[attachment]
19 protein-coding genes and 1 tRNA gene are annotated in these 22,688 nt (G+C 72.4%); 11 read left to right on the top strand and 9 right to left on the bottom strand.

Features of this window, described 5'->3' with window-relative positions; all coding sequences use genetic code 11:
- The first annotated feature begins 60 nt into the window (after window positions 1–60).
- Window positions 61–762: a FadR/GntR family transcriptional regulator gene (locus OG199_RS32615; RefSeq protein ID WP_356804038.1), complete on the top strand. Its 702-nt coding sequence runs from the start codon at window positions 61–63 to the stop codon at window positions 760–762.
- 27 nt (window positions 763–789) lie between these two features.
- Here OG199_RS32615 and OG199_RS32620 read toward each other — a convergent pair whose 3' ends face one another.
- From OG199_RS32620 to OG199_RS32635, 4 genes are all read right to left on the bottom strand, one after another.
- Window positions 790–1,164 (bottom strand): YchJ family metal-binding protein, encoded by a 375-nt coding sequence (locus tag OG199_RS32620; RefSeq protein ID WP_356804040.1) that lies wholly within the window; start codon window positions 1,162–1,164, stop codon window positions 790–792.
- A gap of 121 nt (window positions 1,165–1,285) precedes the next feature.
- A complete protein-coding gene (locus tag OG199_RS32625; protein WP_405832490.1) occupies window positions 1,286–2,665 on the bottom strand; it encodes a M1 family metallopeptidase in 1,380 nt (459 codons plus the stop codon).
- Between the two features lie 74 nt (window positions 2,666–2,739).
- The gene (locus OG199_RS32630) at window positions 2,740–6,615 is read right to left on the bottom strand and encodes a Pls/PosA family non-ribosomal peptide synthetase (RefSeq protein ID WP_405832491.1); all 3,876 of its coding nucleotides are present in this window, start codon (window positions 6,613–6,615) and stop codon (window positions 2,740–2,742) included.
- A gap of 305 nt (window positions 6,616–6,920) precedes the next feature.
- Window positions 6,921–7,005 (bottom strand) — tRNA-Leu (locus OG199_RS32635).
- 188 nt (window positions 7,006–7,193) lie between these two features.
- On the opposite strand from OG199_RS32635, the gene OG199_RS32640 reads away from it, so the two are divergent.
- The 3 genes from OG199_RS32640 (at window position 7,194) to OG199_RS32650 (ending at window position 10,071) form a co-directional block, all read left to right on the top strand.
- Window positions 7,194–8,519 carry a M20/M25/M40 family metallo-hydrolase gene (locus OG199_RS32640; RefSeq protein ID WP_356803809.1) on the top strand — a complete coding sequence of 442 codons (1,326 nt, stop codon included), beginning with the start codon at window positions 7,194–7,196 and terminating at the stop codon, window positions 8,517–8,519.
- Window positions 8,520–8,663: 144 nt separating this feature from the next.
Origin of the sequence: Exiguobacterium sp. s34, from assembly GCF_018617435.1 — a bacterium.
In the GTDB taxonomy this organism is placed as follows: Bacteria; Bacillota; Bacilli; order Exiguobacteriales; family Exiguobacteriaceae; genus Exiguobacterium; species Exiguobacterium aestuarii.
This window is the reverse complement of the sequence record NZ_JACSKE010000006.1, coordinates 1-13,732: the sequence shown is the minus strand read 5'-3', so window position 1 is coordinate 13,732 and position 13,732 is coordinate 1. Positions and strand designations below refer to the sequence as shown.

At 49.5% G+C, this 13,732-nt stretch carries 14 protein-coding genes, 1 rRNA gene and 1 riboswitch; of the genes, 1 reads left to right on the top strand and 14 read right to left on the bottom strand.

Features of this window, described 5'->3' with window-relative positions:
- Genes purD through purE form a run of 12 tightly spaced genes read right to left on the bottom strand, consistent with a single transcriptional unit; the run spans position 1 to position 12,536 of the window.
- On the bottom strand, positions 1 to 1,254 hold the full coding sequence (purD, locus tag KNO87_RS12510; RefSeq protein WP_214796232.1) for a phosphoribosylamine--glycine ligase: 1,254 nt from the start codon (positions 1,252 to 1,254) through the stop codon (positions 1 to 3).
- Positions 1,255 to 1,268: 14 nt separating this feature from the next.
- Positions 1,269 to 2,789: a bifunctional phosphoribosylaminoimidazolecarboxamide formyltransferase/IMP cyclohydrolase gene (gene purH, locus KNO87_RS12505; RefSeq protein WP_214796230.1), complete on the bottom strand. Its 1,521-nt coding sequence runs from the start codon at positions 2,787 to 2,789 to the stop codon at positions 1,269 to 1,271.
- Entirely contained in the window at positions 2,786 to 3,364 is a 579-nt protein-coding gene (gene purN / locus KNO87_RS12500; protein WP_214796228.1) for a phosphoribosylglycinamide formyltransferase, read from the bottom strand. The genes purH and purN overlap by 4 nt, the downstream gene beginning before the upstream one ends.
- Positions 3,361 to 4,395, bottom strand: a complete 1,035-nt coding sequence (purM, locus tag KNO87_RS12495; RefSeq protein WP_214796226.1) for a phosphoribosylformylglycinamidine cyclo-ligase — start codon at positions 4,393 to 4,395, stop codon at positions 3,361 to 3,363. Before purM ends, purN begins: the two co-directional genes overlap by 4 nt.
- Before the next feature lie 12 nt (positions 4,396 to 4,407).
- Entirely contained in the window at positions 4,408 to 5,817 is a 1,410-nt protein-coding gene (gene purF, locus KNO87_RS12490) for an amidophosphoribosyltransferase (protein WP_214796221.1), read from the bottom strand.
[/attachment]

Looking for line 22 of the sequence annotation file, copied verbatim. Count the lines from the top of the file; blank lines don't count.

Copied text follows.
This window is the reverse complement of the sequence record NZ_JACSKE010000006.1, coordinates 1-13,732: the sequence shown is the minus strand read 5'-3', so window position 1 is coordinate 13,732 and position 13,732 is coordinate 1. Positions and strand designations below refer to the sequence as shown.